Every type of work has bottlenecks to productivity and flow, including remote work. Yet, while remote work isn’t unique in the fact that potential pain points exist, it does have some specific bottlenecks that are common to remote work.
Here are four common remote work bottlenecks, along with suggested solutions to improve remote team workflow.
Lachlan Brown has been managing a fully remote team of writers from different parts of the world for many years. As Founder of Hack Spirit, a website focused on psychology, relationships, and personal development, Brown admits that her remote team hasn’t always been successful. A problematic area she’s encountered is communication breakdowns between team members. To overcome this bottleneck, she’s had to get creative and intentional in her approach.
“One strategy that has worked well for us is to establish clear communication protocols and expectations,” Brown says. “This includes setting expectations for response times, using project management tools like Trello to stay organized, and scheduling regular video check-ins to ensure everyone is on the same page.”
Miscommunication can happen easily and innocently. Nebojsa Savicic, Cofounder of Plainly, a tool that allows business owners, marketers, and salespeople to automate and personalize video content, notes that something as simple as texting style might lead to hard feelings and misunderstanding.
“Texting someone without using an emoji might be perceived as passive-aggressive by someone while the texter was just sending out a regular message,” Savicic says.
It’s therefore particularly important for members of remote teams to pay special attention to how their written words, or things left unsaid, could be misunderstood, and be intentional about what they state and how they express things.
Time Zone Differences
Emery Bowles, who runs a website that specializes in remote working and remote work tools, has found another bottleneck arises from time zone differences. When remote workers are in different time zones from one another, it can lead to confusion among colleagues due to miscommunication about availability times for meetings, or when people will be online working.
To avoid this kind of problem, Bowles suggests that organizations consider using software that enables employees worldwide access to their files at any time for easier collaboration and deadline coordination.
“Organizations could also designate specific times when staff across different time zones come online together, ensuring progress is made in real time with no one feeling left out,” Bowles says.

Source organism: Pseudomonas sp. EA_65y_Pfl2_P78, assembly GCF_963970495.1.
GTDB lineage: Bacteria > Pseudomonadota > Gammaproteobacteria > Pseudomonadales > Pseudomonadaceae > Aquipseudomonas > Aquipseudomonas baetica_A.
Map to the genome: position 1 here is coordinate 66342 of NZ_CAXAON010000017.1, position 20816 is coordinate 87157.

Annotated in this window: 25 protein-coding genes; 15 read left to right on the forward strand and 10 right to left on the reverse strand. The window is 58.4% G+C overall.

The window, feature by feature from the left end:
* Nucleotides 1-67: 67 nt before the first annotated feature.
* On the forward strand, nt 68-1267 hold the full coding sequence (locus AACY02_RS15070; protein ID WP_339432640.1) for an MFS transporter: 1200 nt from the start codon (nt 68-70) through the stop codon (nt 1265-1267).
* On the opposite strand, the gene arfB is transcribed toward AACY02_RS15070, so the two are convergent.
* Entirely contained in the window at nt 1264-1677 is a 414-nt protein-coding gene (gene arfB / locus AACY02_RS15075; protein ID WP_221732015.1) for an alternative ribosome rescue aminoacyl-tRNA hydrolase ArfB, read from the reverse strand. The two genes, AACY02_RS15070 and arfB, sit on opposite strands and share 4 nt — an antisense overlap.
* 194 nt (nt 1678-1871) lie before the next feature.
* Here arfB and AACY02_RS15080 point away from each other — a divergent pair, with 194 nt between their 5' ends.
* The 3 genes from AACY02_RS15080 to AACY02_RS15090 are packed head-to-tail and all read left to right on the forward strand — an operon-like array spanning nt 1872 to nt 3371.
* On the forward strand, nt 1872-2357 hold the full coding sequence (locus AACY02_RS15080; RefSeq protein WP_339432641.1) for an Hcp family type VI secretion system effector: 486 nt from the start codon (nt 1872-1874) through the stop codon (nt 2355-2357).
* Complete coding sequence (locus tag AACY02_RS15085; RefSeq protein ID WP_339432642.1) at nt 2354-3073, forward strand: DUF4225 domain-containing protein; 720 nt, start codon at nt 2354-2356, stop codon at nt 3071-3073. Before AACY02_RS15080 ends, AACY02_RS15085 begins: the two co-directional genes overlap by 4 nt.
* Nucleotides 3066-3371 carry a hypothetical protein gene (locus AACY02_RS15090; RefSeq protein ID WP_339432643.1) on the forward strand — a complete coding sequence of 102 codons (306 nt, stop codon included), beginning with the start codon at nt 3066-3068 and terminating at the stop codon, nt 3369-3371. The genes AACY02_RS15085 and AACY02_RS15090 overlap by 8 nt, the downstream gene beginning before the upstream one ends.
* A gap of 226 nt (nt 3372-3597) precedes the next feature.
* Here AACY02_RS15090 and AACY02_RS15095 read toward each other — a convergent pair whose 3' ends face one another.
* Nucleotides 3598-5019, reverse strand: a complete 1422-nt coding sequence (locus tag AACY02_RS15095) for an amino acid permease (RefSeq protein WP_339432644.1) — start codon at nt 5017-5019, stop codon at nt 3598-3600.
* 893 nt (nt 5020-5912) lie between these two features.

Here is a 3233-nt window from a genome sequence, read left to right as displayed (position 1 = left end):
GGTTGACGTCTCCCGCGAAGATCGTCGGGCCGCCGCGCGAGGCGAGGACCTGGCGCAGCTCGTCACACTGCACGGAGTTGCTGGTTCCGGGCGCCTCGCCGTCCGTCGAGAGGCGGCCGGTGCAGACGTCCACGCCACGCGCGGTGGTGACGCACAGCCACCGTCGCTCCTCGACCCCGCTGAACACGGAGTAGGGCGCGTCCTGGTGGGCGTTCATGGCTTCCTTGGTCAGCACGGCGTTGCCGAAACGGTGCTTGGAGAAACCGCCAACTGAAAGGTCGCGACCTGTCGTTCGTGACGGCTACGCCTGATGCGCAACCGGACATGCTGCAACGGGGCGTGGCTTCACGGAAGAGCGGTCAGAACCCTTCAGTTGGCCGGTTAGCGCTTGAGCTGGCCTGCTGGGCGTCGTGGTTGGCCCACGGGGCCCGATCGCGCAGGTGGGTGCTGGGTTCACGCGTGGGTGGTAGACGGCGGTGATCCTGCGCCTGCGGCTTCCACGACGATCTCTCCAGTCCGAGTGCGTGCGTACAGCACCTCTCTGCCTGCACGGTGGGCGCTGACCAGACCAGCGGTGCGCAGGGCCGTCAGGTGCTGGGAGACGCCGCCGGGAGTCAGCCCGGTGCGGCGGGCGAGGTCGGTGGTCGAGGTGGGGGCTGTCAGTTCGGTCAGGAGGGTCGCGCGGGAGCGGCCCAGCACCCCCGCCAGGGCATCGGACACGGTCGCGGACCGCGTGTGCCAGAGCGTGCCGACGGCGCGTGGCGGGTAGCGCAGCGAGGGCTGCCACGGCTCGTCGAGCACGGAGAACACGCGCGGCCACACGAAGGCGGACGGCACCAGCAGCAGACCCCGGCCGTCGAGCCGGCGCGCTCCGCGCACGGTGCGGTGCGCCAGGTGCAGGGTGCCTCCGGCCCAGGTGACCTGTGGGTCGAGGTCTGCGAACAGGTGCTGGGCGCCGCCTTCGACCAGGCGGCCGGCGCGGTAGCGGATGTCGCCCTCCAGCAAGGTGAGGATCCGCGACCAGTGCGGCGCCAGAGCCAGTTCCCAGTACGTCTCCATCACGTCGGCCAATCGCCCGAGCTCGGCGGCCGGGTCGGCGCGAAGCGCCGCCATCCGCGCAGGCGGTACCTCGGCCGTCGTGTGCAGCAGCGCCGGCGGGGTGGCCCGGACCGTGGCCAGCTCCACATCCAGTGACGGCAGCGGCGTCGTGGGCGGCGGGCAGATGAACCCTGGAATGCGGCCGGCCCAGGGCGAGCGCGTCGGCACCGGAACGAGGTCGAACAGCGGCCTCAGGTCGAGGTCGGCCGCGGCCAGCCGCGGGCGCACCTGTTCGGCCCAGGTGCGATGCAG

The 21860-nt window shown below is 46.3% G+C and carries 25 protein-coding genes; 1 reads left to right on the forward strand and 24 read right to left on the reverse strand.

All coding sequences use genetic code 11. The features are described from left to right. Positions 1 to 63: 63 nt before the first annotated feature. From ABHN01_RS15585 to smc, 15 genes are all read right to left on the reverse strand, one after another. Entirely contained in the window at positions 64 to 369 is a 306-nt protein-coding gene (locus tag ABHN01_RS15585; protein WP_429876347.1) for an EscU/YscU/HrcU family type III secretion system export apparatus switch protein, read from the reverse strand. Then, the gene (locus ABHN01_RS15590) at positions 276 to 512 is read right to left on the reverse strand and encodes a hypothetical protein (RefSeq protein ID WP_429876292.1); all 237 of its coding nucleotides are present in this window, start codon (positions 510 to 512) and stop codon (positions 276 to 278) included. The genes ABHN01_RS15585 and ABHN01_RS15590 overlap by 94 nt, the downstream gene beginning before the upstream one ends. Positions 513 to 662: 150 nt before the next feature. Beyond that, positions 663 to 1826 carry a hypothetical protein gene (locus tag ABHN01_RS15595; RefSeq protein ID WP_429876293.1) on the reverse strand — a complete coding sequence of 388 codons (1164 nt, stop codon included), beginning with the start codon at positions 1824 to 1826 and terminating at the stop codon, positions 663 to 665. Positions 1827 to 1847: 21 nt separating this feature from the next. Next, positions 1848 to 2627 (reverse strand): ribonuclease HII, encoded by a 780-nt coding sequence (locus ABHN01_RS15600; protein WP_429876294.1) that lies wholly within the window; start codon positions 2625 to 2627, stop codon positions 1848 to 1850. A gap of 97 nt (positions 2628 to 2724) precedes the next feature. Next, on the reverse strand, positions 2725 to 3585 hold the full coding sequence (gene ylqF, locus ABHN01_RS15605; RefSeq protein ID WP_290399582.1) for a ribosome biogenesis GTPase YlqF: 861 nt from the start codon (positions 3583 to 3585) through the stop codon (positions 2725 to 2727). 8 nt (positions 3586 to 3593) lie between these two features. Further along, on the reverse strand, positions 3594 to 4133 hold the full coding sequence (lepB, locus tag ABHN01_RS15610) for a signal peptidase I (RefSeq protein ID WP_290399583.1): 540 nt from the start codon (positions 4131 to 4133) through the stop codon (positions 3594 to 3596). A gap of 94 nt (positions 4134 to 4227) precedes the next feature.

No Central Workspace Hub
Another common remote work bottleneck, according to Will Ward, Founder and CEO of the translation company Industry Arabic, is having a confusing file management system and a remote workspace that doesn’t feel like a central hub.
“This can be because your team is simply using the wrong programs, or likely because you’re not strict enough in your implementation and organization,” Ward says.
Fortunately, he believes this problem can be easily resolved. “There are plenty of learning materials and webinars on the internet geared to managers and leaders for common remote work-related software,” Ward says. “You need to either learn how to fully utilize your existing software or shop around for something new that will make your team more cohesive.”
He admits that it can take a long time until you learn how to utilize a tech tool to its full extent, but that shouldn’t stop you from doubling down on the training as needed.
While many companies had no choice but to quickly adopt new software at the start of the pandemic, Ward notes that doesn’t mean you can’t shop around and look to transition to new remote work software now—or double down on relearning your current one.
“It’s important you have IT or a designated employee lead who is an expert in this software before you attempt to implement it on a company-wide scale,” Ward says.
Since remote workers are often literally “out of sight” for their teams, some managers go overboard with wanting to try to ensure that their work isn’t “out of mind.”
Savicic points out that a remote work bottleneck can be managers finding the right balance between ensuring that work will get done without micromanaging or surveilling people working from home. The solution to this, according to Savicic, is to have multiple touchpoints with your employees, whether through Slack, virtual hangouts, or midweek check-ins.
In considering this issue, Brown has found it helpful to create a culture of trust and autonomy, where team members are empowered to take ownership of their work and make decisions independently. “This helps minimize the need for micromanagement and allows everyone to focus on their areas of expertise,” Brown says.
As an example, Brown says when she onboards new writers, she provides them with a comprehensive style guide and writing tips but also encourages them to bring their own unique perspective and voice to their work. “This helps each writer feel valued and respected while also ensuring that the work produced is of high quality and aligned with our brand’s vision,” Brown says.
Banish Bottlenecks Thoughtfully
Coordinating people, schedules, and tools may have added challenges for remote teams, but you can overcome common remote work bottlenecks with thoughtful strategies. Taking a page from the playbooks of remote work veterans can help remote teams avoid reinventing the wheel when they encounter these four common bottlenecks.
For more remote management best practices, check out our Q&A with leading remote companies and virtual teams.
By Robin Madell | Categories: Build a Remote Team